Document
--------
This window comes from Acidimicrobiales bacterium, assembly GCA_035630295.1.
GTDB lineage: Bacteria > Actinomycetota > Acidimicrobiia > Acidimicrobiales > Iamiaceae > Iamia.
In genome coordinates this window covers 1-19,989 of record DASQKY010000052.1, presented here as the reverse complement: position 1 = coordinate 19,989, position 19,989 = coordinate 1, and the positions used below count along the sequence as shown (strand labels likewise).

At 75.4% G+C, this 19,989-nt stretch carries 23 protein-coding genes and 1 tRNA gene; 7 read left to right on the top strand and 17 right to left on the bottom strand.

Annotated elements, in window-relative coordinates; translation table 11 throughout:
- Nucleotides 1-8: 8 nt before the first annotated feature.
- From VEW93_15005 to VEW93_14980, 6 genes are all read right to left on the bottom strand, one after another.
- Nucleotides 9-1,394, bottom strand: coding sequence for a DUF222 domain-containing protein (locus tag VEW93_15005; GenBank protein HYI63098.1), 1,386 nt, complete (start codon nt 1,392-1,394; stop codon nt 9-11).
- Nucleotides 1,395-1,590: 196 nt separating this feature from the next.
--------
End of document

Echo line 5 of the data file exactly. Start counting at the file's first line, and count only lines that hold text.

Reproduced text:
Annotated elements, in window-relative coordinates; translation table 11 throughout: